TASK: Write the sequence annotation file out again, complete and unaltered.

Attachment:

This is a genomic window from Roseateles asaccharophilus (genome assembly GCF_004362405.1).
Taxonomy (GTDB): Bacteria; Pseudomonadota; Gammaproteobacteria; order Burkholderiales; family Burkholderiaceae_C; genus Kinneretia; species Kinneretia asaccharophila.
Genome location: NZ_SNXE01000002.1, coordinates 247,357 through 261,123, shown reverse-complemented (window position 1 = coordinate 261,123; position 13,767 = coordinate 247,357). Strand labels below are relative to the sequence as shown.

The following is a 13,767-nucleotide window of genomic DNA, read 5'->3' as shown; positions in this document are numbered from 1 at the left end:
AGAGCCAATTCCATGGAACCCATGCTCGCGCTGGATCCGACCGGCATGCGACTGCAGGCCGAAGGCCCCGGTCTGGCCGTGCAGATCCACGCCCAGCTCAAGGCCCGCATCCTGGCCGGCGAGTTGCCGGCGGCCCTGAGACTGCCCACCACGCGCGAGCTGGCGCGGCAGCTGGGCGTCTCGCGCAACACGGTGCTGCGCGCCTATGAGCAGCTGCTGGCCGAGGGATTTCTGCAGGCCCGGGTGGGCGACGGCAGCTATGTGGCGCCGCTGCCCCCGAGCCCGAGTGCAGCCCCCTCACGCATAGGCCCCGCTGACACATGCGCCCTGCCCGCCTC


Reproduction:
This is a genomic window from Roseateles asaccharophilus (genome assembly GCF_004362405.1).
Taxonomy (GTDB): Bacteria; Pseudomonadota; Gammaproteobacteria; order Burkholderiales; family Burkholderiaceae_C; genus Kinneretia; species Kinneretia asaccharophila.
Genome location: NZ_SNXE01000002.1, coordinates 247,357 through 261,123, shown reverse-complemented (window position 1 = coordinate 261,123; position 13,767 = coordinate 247,357). Strand labels below are relative to the sequence as shown.

The following is a 13,767-nucleotide window of genomic DNA, read 5'->3' as shown; positions in this document are numbered from 1 at the left end:
AGAGCCAATTCCATGGAACCCATGCTCGCGCTGGATCCGACCGGCATGCGACTGCAGGCCGAAGGCCCCGGTCTGGCCGTGCAGATCCACGCCCAGCTCAAGGCCCGCATCCTGGCCGGCGAGTTGCCGGCGGCCCTGAGACTGCCCACCACGCGCGAGCTGGCGCGGCAGCTGGGCGTCTCGCGCAACACGGTGCTGCGCGCCTATGAGCAGCTGCTGGCCGAGGGATTTCTGCAGGCCCGGGTGGGCGACGGCAGCTATGTGGCGCCGCTGCCCCCGAGCCCGAGTGCAGCCCCCTCACGCATAGGCCCCGCTGACACATGCGCCCTGCCCGCCTC